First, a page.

Muheet ul Islam/Kaiser Majeed
Srinagar: The family of Ghulam Mohmmad Haroon, a 45-year-old tailor who died after being hit by a train in Sebdan area of Budgam on Sunday, is wondering how come he managed to reach Budgam when he left for Safa Kadal in old Srinagar.
Mohmmad Shafi Laway, Haroon’s relative, told Kashmir reader that Haroon left for Safa Kadal to deliver an order of two waist-coats to one of his customers, saying he would return by afternoon along with vegetables for dinner.
“He left at 9 in the morning. At about 1:30pm, some policemen from Qamarwari police post came and informed us that Haroon had died after being hit by a train at Budgam,” Laway said, adding that every single member of the family rushed outside barefooted. “He never ever in his life had gone beyond Bemina Chowk.”
Laway and other relatives who were mourning Haroon’s death at his single-storey house made of poor-grade bricks and mud in Qamarwari area of Srinagar, are of the opinion that Haroon was not hit by a train but murdered. “Initially we felt he might have met with an accident, but once we started performing his ghasul (full body wash before burial) we saw some strange marks on his back,” Laway told Kashmir Reader.
“We also noticed that his right leg had a bullet mark, his bone was broken, and his hand had turned blue-black,” Laway said. “All such things make us believe that there is something suspicious about his death.”
Haroon’s another relative, wishing not to be named, told Kashmir Reader that the family believes there were clashes on Sunday in Safa Kadal after news of killings of militants and civilians in Shopian spread across Kashmir. Haroon could have been there at that time. “We think some untoward incident might have happened with him during the clashes in Safa Kadal,” the relative said.
He said that when a few neighbours and relatives reached District Hospital Budgam, they found Haroon’s body wrapped in a blanket and lying in a Sumo vehicle. “Hospital authorities told us to not remove the bandage that was covering the head of the body, as it was severely damaged after being hit by the train,” the relative said.
However, police officers and local residents of Safa Kadal told Kashmir Reader that there were no clashes in the area on Sunday. A Railway officer, SDPO Mushtaq Ahmad, told Kashmir Reader that the family’s version was based on assumption and not on fact. He said that Haroon was hit by a train near Sebdan at 12:30pm. “The loco-pilot sent us a memo soon after the incident happened. We rushed to the spot and recovered the body,” Mushtaq said.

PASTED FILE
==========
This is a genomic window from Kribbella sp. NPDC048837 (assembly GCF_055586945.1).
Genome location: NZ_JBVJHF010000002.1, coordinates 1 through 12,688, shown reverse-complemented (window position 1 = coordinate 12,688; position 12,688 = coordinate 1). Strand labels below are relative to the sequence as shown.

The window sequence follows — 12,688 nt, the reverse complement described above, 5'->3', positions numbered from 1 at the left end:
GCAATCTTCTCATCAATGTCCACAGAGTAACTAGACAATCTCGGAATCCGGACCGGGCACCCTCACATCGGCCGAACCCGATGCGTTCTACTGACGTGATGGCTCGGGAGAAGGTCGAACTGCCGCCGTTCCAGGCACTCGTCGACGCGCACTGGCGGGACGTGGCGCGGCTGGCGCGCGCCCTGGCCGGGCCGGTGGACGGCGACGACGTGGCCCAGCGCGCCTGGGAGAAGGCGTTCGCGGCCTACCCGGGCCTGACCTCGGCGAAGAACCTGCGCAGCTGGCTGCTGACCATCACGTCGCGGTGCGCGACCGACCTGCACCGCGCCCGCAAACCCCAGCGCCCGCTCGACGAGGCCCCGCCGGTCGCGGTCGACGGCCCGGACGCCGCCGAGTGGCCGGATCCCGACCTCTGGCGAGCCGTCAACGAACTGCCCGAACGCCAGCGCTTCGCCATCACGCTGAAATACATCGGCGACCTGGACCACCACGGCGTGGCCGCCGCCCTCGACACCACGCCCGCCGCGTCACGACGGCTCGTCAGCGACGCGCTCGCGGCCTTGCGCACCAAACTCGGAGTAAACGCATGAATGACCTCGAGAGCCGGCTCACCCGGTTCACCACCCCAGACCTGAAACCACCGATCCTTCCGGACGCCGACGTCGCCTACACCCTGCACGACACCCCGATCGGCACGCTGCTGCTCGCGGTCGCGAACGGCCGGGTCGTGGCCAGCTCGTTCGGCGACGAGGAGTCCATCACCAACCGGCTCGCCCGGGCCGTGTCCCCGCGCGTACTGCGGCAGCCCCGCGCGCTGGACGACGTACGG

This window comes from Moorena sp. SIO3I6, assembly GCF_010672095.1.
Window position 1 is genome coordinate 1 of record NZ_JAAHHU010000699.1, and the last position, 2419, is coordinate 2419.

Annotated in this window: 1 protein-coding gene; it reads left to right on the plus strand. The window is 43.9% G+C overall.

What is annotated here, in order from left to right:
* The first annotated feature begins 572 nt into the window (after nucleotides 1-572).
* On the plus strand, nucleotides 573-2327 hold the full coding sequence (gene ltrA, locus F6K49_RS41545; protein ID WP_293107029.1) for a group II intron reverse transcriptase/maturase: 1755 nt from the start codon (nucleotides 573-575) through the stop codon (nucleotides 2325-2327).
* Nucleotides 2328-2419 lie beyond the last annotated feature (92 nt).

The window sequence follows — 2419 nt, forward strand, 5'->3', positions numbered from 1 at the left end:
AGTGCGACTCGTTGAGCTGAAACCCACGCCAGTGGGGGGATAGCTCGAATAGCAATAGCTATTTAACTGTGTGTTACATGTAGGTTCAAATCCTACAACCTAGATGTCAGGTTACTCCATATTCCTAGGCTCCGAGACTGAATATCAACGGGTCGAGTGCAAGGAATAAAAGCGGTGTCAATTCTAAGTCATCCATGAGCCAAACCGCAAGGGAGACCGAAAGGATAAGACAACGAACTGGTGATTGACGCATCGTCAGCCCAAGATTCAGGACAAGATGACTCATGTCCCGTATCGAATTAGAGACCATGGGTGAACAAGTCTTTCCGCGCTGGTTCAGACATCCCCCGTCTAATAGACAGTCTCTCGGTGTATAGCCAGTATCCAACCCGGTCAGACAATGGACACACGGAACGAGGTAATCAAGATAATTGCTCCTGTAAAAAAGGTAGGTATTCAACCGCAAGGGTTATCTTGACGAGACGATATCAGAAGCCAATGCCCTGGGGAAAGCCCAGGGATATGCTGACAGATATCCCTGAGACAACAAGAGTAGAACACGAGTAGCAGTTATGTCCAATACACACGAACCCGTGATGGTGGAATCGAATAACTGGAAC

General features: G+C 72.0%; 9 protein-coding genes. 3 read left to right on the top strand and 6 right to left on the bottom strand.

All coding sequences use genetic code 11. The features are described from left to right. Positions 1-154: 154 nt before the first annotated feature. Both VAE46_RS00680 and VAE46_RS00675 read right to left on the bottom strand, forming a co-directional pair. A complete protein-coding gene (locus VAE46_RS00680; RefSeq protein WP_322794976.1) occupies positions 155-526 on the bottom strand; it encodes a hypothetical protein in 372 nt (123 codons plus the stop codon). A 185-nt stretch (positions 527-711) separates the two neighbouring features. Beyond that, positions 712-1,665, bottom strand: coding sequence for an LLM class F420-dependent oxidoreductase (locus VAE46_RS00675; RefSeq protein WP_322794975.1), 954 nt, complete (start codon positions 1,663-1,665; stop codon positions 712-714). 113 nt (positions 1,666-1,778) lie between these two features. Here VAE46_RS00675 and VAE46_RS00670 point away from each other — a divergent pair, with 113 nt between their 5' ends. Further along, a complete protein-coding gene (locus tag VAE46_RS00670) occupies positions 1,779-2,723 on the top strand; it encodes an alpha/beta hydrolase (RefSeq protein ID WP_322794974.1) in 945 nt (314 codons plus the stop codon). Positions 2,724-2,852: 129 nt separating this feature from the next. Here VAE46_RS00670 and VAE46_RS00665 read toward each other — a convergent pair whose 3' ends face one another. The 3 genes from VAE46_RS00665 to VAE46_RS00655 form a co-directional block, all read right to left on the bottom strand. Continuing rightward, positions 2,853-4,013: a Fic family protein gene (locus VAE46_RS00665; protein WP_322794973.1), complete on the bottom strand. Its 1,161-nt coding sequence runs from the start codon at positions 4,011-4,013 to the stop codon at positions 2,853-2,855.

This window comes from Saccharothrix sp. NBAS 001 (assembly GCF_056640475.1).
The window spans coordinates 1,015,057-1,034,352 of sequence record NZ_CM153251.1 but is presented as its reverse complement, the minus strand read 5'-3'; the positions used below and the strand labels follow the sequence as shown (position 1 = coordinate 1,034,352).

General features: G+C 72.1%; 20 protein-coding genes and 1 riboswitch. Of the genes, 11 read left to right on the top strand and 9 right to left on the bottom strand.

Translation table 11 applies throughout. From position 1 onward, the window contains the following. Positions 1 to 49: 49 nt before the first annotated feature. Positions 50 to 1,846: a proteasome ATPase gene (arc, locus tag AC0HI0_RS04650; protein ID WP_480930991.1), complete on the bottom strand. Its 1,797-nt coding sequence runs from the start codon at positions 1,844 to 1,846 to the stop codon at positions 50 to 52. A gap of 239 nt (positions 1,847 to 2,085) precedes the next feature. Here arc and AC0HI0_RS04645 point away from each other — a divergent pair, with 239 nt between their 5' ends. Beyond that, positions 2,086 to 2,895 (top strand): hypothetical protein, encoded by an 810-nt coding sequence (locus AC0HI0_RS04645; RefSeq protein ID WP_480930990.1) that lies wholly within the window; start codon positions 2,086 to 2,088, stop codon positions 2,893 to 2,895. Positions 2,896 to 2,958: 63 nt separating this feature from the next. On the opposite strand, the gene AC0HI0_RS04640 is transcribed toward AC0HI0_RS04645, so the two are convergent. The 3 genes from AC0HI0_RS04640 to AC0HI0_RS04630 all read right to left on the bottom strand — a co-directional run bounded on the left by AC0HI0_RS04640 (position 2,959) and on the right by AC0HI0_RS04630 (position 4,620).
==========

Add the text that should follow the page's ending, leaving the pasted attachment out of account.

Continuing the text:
Mushtaq said there were several eyewitnesses who gave their statement to police that they saw a train hitting Haroon when he was crossing the railway track. “Once Railway Police reached the accident spot, we recorded statements from several eyewitnesses to know how the accident took place,” Mushtaq said, adding, “Railway Police had tried their best to caution him by blowing their whistles, and eyewitnesses had also cautioned him.”
“Police recovered a two-rupee coin and his election card from his possession, which helped us to communicate the death to Police Station Parimpora,” Mushtaq said.
According to medical records that police showed Kashmir Reader, Haroon was brought dead to Budgam district hospital. Medical records also say that Haroon was hit by a train and his head was severely damaged. He had injuries on other body parts as well.
Mushtaq said that police are investigating the case under Section 174 of CrPC and if his family is not satisfied with the medical report, then a post-mortem can be conducted. “They can write a letter to the Deputy Commissioner for exhuming the body so that its post-mortem can be conducted,” Mushtaq said. “Police had already asked them (family members) to let them conduct a post-mortem, but they did not hand over the dead body and took it away for burial.”
Haroon’s relatives said that some “unknown people” came and took the body along with them for burial. “The group of unknown people did not allow us to hand over the body to police for post-mortem, saying that the police should have done it earlier and if they do it now, the report will be the same as they say,” Laway said.
Haroon is survived by his wife and three daughters. Laway said that Haroon was a tailor and had brought up his daughters in extreme poverty by stitching waist-coats at his home. “All of his daughters are studying,” he said.